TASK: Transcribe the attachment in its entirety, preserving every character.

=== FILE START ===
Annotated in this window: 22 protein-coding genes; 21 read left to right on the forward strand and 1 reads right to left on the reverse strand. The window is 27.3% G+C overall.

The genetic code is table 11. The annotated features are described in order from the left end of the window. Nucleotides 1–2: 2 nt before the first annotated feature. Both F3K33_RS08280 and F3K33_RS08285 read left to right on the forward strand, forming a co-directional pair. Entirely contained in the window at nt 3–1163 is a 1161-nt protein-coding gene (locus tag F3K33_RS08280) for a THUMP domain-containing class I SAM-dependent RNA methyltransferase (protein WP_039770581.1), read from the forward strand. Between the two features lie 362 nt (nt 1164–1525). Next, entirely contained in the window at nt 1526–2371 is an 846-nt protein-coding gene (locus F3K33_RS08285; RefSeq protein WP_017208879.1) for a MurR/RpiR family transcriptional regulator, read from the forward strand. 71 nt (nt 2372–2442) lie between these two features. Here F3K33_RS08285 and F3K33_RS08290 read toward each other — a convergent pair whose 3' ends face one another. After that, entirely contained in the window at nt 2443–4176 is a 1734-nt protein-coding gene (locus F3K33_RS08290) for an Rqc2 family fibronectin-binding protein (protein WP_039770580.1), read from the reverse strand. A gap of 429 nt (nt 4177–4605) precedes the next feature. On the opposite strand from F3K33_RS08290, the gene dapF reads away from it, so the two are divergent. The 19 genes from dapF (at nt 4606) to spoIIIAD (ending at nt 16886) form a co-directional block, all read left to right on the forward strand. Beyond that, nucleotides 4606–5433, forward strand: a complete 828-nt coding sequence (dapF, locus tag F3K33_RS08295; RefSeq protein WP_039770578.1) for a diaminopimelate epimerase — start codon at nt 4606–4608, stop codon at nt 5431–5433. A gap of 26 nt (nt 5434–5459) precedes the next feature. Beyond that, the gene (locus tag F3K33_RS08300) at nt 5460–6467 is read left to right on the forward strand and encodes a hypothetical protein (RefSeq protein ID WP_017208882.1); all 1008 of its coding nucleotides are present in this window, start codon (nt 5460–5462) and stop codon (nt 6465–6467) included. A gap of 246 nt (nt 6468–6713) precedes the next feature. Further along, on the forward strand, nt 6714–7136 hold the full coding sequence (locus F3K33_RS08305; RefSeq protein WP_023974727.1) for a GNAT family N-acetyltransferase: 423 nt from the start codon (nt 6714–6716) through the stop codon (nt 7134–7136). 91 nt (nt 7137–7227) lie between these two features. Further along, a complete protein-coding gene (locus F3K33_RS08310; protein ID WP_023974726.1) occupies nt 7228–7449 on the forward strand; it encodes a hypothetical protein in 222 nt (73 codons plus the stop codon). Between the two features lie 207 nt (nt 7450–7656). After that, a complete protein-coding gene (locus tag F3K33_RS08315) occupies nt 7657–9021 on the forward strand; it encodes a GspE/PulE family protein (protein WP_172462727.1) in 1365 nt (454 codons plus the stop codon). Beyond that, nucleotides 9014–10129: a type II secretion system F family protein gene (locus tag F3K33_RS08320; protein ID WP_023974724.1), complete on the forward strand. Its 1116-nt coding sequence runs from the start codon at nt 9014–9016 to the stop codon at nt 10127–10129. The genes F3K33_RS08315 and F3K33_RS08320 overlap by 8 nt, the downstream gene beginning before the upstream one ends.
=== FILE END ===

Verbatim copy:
Annotated in this window: 22 protein-coding genes; 21 read left to right on the forward strand and 1 reads right to left on the reverse strand. The window is 27.3% G+C overall.

The genetic code is table 11. The annotated features are described in order from the left end of the window. Nucleotides 1–2: 2 nt before the first annotated feature. Both F3K33_RS08280 and F3K33_RS08285 read left to right on the forward strand, forming a co-directional pair. Entirely contained in the window at nt 3–1163 is a 1161-nt protein-coding gene (locus tag F3K33_RS08280) for a THUMP domain-containing class I SAM-dependent RNA methyltransferase (protein WP_039770581.1), read from the forward strand. Between the two features lie 362 nt (nt 1164–1525). Next, entirely contained in the window at nt 1526–2371 is an 846-nt protein-coding gene (locus F3K33_RS08285; RefSeq protein WP_017208879.1) for a MurR/RpiR family transcriptional regulator, read from the forward strand. 71 nt (nt 2372–2442) lie between these two features. Here F3K33_RS08285 and F3K33_RS08290 read toward each other — a convergent pair whose 3' ends face one another. After that, entirely contained in the window at nt 2443–4176 is a 1734-nt protein-coding gene (locus F3K33_RS08290) for an Rqc2 family fibronectin-binding protein (protein WP_039770580.1), read from the reverse strand. A gap of 429 nt (nt 4177–4605) precedes the next feature. On the opposite strand from F3K33_RS08290, the gene dapF reads away from it, so the two are divergent. The 19 genes from dapF (at nt 4606) to spoIIIAD (ending at nt 16886) form a co-directional block, all read left to right on the forward strand. Beyond that, nucleotides 4606–5433, forward strand: a complete 828-nt coding sequence (dapF, locus tag F3K33_RS08295; RefSeq protein WP_039770578.1) for a diaminopimelate epimerase — start codon at nt 4606–4608, stop codon at nt 5431–5433. A gap of 26 nt (nt 5434–5459) precedes the next feature. Beyond that, the gene (locus tag F3K33_RS08300) at nt 5460–6467 is read left to right on the forward strand and encodes a hypothetical protein (RefSeq protein ID WP_017208882.1); all 1008 of its coding nucleotides are present in this window, start codon (nt 5460–5462) and stop codon (nt 6465–6467) included. A gap of 246 nt (nt 6468–6713) precedes the next feature. Further along, on the forward strand, nt 6714–7136 hold the full coding sequence (locus F3K33_RS08305; RefSeq protein WP_023974727.1) for a GNAT family N-acetyltransferase: 423 nt from the start codon (nt 6714–6716) through the stop codon (nt 7134–7136). 91 nt (nt 7137–7227) lie between these two features. Further along, a complete protein-coding gene (locus F3K33_RS08310; protein ID WP_023974726.1) occupies nt 7228–7449 on the forward strand; it encodes a hypothetical protein in 222 nt (73 codons plus the stop codon). Between the two features lie 207 nt (nt 7450–7656). After that, a complete protein-coding gene (locus tag F3K33_RS08315) occupies nt 7657–9021 on the forward strand; it encodes a GspE/PulE family protein (protein WP_172462727.1) in 1365 nt (454 codons plus the stop codon). Beyond that, nucleotides 9014–10129: a type II secretion system F family protein gene (locus tag F3K33_RS08320; protein ID WP_023974724.1), complete on the forward strand. Its 1116-nt coding sequence runs from the start codon at nt 9014–9016 to the stop codon at nt 10127–10129. The genes F3K33_RS08315 and F3K33_RS08320 overlap by 8 nt, the downstream gene beginning before the upstream one ends.